In this day and age, why do people still ship physical appliances? As evidenced above, they are expensive and unreliable. They are also incompatible with the trend from the 2000’s to virtualize and the trend from the 2010’s to move applications to the cloud. They are energy and space inefficient. They may have unpleasant interactions with national border control officials, who have a fetish for taxing or blocking technology in general and cryptographic technology in particular.

What’s the upside of a physical appliance? If your system requires exotic hardware (ASICs) to perform well, then OK, I get it. That may apply to super high performance firewalls or anti-malware scans at wire speed, but not to most applications. Or perhaps your application is horribly complex to install, and you can shave days or weeks off of deployment time by pre-installing at the factory. I would argue that if the latter is true, you have a crappy application, and should fix it rather than hacking your way around the problem with an appliance. And if you must pre-package, then for god’s sake use a virtual appliance, not physical hardware!

In the context of an IAM system, the implementation effort has more to do with business process definition, policy setup and target system integrations. Installing the app itself shouldn’t take more than an hour — see above: if it does, then your app is the problem, go fix it.

The bottom line is this: The 1990s called, and they want their physical appliances back!

Anti-virus software creates a entry way for … malware

Tuesday, May 17th, 2016

If you think that running anti-virus software is good for security, think again.

There have been multiple exploits lately of vulnerabilities in badly written, badly architected A/V software, such that an attacker can exploit the A/V bug to compromise your system.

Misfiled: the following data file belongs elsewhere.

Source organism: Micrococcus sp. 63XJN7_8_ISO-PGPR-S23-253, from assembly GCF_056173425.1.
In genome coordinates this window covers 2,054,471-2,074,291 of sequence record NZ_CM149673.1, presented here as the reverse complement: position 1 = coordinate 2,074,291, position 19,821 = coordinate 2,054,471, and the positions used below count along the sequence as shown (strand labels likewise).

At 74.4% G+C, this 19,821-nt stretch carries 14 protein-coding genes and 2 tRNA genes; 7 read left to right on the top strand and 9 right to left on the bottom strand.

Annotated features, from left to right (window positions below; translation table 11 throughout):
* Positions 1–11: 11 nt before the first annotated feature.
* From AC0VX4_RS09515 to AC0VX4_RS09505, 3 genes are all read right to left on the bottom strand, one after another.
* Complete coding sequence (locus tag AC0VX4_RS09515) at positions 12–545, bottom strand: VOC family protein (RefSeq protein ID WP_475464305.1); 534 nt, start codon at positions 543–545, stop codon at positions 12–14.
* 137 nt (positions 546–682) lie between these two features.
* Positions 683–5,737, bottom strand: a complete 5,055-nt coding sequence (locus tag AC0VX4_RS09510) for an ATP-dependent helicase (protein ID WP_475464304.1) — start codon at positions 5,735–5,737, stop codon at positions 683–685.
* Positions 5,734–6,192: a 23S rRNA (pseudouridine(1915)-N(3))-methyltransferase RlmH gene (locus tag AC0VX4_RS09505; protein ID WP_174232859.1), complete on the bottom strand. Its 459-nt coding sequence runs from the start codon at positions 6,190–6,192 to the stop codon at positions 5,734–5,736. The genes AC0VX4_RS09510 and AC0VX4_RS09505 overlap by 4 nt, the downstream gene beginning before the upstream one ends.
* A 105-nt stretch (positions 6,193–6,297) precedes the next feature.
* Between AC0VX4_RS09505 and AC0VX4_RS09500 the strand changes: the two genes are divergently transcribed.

Here’s the latest whopper: ZDnet.com.

I think a well patched OS may well be safer than one encumbered by these badly built “security” products. Wow.

Passwords may be insecure, but so is everything else

Thursday, April 28th, 2016

Interesting bit of news today. Apparently Microsoft’s Office 365 had – for some lengthy but undisclosed period of time – a vulnerability exposing every single account to public access. This means that if your organization offloaded Exchange to O365, all your e-mails and documents were wide open for some long period of time (months? years?).

The details are here.

The short version is that there was a bug in how SAML assertions, allowing O365 to offload user identification, authentication and authorization to another system, such as on-premise ADFS for example, were processed. An attacker could consequently impersonate anyone with a bogus SAML assertion.

Wow. Just wow.

This is no different than if they had dumped plaintext passwords for all of their users.

So to everyone claiming that if we could only get rid of passwords, the world would be safe again – here’s the counter example. It doesn’t matter how you authenticate users, security bugs trump everything.

Safe computing everyone!